The thing about one-sided matchups like the first-round Cleveland Cavaliers-Chicago Bulls playoff series is that they can deceive. For it was when the Bulls looked their best Saturday that their chances looked the worst.
Cleveland ended up winning 96-83, but the score was immaterial. The Cavs maintained a lead that hovered around 16 in the second quarter, then built it to 22 in the third before becoming bored long enough for a seven-minute scoring draught to allow the Bulls to climb to within single digits in the fourth.
The Bulls will tell themselves that if they can just shore up their poor shooting, improve their offensive rebounding and maybe jack up their intensity, they can be right back in this series.
But they will be wrong.
Even as a Brad Miller jumper cut the lead to seven with five and a half minutes remaining in regulation, there was never the sense that the Cavs were not in control. And indeed, the Bulls never got closer. A combination of missed shots and turnovers along with Antawn Jamison's flexing his muscles on the boards and a gut-slashing drive by LeBron James past Derrick Rose dismissed any notion of a "shock the world" scenario brewing.
James did not have to dance as he has in annoying the Bulls in the past. He didn't have to talk. ABC analyst Mark Jackson did accuse James and his teammates of "clowning" the Bulls at one point early in the third, when a couple of them went careening out of bounds like a circus act and came back all smiles when the effort hardly seemed necessary.
This was around the same time when Shaquille O'Neal officially reduced Bulls' spiritual leader, Joakim Noah, into a rag doll.
The practically sleak Shaq, down at least 15 pounds in his first game since thumb surgery in late February, spun around a flailing Noah for a dunk. The oldest active player in the NBA followed up a short time later by swatting the ball out of Noah's hands, off Noah's knee and out of bounds to force the turnover.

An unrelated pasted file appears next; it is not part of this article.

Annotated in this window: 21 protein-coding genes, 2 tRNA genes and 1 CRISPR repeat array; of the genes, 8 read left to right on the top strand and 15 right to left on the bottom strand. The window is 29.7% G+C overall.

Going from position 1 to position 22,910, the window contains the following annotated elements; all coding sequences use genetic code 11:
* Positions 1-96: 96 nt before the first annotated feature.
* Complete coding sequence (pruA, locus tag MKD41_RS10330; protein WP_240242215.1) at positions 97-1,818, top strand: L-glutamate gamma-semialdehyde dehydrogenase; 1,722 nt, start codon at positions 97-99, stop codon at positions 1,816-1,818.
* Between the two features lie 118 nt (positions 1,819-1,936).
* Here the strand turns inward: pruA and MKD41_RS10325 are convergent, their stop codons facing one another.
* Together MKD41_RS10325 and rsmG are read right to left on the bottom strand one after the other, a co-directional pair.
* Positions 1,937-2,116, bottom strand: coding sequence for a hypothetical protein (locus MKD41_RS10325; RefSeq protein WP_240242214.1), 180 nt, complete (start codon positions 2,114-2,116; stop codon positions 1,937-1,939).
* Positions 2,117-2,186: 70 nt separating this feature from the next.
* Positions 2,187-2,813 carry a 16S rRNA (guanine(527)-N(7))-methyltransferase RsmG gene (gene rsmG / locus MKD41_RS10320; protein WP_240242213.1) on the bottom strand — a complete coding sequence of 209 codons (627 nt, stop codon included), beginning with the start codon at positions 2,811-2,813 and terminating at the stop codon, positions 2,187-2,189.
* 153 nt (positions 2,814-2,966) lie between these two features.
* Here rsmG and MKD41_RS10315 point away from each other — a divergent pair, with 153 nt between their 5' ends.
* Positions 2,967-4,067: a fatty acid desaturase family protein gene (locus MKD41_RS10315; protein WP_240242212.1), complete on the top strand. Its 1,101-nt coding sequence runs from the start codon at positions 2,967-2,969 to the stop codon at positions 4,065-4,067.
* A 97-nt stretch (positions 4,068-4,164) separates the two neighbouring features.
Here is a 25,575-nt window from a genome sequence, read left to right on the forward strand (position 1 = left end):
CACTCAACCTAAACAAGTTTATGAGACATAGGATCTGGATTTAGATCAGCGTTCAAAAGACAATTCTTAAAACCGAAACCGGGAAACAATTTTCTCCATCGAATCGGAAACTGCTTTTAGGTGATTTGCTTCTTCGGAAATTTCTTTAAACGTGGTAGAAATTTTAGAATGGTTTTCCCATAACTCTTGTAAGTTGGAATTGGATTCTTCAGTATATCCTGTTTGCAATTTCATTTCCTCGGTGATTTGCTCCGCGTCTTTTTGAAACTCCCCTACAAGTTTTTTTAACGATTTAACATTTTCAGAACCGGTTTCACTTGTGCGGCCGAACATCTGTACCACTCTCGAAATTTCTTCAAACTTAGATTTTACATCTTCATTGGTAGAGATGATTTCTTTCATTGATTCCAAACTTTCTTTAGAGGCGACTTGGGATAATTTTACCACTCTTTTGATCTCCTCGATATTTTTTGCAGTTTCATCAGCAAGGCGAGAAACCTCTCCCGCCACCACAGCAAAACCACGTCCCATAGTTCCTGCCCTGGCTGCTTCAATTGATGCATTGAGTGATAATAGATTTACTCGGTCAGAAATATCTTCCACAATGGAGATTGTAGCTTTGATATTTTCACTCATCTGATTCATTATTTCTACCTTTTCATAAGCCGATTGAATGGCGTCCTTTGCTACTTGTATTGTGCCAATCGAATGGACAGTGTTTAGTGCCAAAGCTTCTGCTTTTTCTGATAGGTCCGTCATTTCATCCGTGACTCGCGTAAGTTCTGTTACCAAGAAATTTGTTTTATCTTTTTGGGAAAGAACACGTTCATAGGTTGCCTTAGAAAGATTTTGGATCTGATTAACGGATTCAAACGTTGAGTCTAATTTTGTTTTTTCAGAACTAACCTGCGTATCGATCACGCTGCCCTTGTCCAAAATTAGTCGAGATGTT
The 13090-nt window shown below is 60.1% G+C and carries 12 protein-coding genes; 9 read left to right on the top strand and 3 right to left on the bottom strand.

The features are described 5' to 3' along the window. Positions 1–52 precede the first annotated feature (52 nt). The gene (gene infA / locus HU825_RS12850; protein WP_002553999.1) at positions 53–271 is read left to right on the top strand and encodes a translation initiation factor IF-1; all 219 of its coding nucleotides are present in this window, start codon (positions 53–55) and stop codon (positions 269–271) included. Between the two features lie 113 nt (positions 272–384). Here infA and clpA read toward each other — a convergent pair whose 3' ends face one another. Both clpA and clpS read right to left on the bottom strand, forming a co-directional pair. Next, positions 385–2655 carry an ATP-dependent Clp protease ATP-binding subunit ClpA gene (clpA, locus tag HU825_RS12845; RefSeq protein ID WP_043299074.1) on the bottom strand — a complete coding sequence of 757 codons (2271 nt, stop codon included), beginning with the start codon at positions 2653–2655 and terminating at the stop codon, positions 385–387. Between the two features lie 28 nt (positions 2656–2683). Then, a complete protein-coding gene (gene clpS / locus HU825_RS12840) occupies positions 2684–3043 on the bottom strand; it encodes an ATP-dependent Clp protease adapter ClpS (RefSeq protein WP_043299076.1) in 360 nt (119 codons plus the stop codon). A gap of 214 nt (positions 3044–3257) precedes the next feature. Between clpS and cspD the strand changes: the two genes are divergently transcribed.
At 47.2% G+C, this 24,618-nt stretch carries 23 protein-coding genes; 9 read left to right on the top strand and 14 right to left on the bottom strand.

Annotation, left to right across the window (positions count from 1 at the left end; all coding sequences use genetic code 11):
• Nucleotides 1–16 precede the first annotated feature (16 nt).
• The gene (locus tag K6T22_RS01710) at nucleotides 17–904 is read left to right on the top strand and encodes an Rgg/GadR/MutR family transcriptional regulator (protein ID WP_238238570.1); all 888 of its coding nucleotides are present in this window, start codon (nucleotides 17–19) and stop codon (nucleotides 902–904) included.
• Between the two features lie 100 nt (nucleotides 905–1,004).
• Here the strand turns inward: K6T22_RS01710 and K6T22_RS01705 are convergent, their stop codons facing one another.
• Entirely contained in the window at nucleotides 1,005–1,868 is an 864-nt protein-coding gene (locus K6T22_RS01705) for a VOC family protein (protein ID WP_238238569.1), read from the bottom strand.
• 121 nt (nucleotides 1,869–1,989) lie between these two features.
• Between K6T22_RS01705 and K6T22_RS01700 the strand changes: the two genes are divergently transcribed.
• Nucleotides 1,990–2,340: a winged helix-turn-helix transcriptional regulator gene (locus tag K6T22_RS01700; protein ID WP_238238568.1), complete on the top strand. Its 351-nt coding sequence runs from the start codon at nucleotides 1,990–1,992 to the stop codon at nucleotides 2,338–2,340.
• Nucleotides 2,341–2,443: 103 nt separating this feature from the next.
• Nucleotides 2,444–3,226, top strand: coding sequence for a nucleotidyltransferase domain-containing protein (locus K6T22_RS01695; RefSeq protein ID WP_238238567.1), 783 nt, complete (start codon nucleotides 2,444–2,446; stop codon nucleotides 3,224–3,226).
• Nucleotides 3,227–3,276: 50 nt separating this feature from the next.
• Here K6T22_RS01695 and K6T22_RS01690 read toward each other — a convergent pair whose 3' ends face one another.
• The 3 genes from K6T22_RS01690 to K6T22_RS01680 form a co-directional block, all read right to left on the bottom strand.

"That's the patented move ... the 'Diesel Truck with No Brakes,'" said O'Neal, who lured Noah into foul trouble. "You see when I get into that move, people get out of the way because they know I'm [going] and don't have any brakes."
Shaq finished with 12 points on 5-of-9 shooting and five rebounds in 25 minutes, but his presence was far bigger as he made an already good team that much scarier, not merely for the Bulls but for anyone else who dares challenge the Cavs on their way to the Finals.
Behind James and what has become a seemingly pedestrian -- for him -- 24 points, six rebounds, five assists and four blocks, the Cavs took apart an overmatched Bulls team with their patented pick-and-roll game coupled with the Bulls' nonexistent help defense.
Cleveland overcame a 46 percent shooting night (including 6-of-23 from 3-point range) by outrebounding the Bulls 50-38 (13-7 on the offensive boards). For their part, the Bulls also couldn't find the broadside of Quicken Loans Arena at 42.5 shooting (40 percent in the first half and 1-of-7 from 3-point range for the game).
Rose led all scorers with 28 points along with 10 assists and seven turnovers and did not allow the Game 1 defeat to dampen his enthusiasm.
"It's going to be a fun series," he said. "This is something I live for. I think about it every day, every minute of the day, playing against the best team in the NBA, one of the best players in the NBA. I can say I'm blessed to even be here, and it's a dream come true. I'm loving that we're playing against him."
Just the same, James added considerable insult to the pain already inflicted with his patented, predatory and precision blocks that he has turned into just another normal, magnificent element in his arsenal.
"We weren't looking to blow out anybody, we were looking to win," James told ABC.
All the more reason to believe the Bulls, even if Noah (10 points, eight rebounds) ratchets up his and his teammates' enthusiasm from the start, are in for three more long nights.
"We can't get down on this game," Noah urged. "We have to stay confident. We missed a lot of shots today. We just have to keep fighting."
At some point, it will no doubt be theorized that the Bulls may have been distracted by the turmoil that has plagued the organization and came to a head last week with the disclosure of an altercation between senior vice president John Paxson and head coach Vinny Del Negro.
And if they were to miraculously win the series, it would no doubt be theorized that this was a rallying point for a young team.
Most likely, like everything else it seems, the truth is somewhere in between.
Melissa Isaacson is a columnist for ESPNChicago.com.